The Right Honourable Robert Jenrick is of course still in office and declaring his enthusiasm, in his Forward to the governments white paper, for secure homes ‘with residents more engaged with what happens in their areas’.  Proposal 9* is to retain Neighbourhood Plans and even to ‘adapt the concept to very small areas’. But do they hear our voices above the voices of developers?

  *  Here is the inspector on ‘Affordable Housing’ and readers of the Eye might like to try and make sense of the logic here.

Affordable Housing

19.      Policy SD28 of the Local Plan sets out the requirements for affordable housing according to the size of development, with all development in Use Class C3 being included. Supporting paragraphs 7.63 to 7.68 contain guidance on viability. The Authority adopted the Supplementary Planning Document ‘Affordable Housing’ in July 2020, with a section entitled ‘Using Policy SD28 Affordable Homes’.

20.           It is clear that considerable information had been provided to lead the Officers to conclude that the provision of affordable housing was not viable, and this included checks by third party consultants. A mechanism had been agreed to revisit the development economics, and that has now been set within the Agreement provided to the Appeal.

21.      That conclusion as to a lack of immediate viability is particular to the economics of this design, and although the Authority do not now resile from the agreed position, and do not appear to be suggesting that a lesser quality should be produced in order to provide affordable housing, the tone of the Reason for Refusal is that due to the design being considered unacceptable by the Committee, the rationale for not seeking affordable housing in the first instance falls away. The Committee refer to the need for young people’s housing and the suitability of the site’s location for that purpose.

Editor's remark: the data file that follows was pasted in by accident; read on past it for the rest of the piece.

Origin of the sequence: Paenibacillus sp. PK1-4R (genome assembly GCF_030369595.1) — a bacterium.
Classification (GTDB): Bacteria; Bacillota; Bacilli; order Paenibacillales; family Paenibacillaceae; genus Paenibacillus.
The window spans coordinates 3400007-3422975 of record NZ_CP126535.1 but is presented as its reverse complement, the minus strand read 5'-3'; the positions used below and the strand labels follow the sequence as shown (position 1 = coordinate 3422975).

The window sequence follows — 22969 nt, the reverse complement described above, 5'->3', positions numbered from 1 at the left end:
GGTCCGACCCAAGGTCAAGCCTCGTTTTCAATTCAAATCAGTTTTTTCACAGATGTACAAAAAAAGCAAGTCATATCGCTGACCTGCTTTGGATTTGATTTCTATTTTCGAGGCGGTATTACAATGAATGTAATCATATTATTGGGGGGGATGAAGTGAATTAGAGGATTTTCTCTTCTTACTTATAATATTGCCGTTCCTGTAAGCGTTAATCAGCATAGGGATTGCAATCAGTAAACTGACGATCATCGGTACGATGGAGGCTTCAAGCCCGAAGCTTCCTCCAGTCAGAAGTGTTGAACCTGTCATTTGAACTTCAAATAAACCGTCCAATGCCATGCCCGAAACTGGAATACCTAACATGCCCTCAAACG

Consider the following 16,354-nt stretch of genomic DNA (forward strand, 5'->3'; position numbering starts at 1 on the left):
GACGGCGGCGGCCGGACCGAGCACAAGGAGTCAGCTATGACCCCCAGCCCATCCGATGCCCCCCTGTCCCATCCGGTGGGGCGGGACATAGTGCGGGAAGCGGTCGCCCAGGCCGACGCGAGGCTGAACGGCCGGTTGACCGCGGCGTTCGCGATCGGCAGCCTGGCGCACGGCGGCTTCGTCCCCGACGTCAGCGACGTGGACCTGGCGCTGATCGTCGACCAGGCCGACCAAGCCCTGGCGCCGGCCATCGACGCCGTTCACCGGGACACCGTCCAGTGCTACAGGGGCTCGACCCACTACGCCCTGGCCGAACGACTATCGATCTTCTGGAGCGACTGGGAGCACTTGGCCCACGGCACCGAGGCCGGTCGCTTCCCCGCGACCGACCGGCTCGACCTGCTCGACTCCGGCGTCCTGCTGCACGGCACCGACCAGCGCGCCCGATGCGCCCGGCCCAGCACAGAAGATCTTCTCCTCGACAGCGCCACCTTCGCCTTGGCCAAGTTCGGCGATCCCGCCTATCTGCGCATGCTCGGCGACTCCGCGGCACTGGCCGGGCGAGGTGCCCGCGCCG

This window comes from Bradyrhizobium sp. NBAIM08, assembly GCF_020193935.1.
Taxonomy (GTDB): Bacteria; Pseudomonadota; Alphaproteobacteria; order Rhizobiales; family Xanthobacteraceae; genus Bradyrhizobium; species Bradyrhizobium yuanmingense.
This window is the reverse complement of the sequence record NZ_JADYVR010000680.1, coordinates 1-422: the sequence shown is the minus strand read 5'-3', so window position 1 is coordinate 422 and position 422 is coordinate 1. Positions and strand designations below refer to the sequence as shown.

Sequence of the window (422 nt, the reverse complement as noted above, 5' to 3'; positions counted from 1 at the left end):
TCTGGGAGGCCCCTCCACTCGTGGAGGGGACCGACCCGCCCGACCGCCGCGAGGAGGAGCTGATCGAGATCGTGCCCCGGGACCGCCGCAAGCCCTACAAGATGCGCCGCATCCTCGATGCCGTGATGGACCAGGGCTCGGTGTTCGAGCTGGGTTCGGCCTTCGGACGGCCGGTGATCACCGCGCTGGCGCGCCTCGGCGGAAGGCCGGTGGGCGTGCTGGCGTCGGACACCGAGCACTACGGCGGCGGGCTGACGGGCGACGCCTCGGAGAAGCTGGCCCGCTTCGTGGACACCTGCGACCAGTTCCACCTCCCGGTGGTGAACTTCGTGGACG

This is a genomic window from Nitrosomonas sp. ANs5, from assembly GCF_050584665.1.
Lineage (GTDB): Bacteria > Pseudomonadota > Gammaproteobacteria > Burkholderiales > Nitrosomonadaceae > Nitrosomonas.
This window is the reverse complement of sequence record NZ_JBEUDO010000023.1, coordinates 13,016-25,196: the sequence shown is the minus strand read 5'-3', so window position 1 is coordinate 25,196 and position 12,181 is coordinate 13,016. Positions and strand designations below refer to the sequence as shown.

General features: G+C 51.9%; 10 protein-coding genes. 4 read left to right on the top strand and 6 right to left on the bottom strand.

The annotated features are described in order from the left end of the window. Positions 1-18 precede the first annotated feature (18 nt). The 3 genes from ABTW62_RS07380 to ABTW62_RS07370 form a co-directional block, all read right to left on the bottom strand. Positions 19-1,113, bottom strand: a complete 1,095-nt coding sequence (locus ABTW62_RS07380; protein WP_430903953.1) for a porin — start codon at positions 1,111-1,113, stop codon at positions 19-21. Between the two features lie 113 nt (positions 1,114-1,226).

22.      In the event and for the reasons set out in the first main issue, the design proposed is not only considered acceptable and to cause no harm, but is to a high standard that would make-good the shortcomings of the site as currently presented in this prominent location. On that basis there is no reason to consider the process carried out, including the use of external experts, as being other than the robust approach sought in the supporting text to Policy SD28 at paragraph 7.64. The Agreement submitted does however provide for the issue to be revisited if appropriate. With that provision, the lack of affordable housing is acceptable under the terms of Policy SD28.


* Proposal 9 of the white paper supports Neighbour hood Plans.

2.55, ‘over 2,600 communities have started the process’

2.56 ‘also interested in whether there is scope to extend and adapt the concept so that very small areas – such as individual streets- can set their own rules for the form of development which they are happy to see’

[quote paras 19-22 including accepts that ‘a lack of immediate viability is particular to the economics of this design’ (para 21 of his Decision document) and that the Authority (the SDNPA) do not appear to be suggesting that a lesser quality should be produced in order to provide affordable housing,  the tone of the Reason for Refusal is that due to the design being considered unacceptable by the Committee, the rational for not seeking affordable housing in the first instance falls away. The Committee refer to the need for young people’s housing and the suitability of the site’s location for that purpose. etc]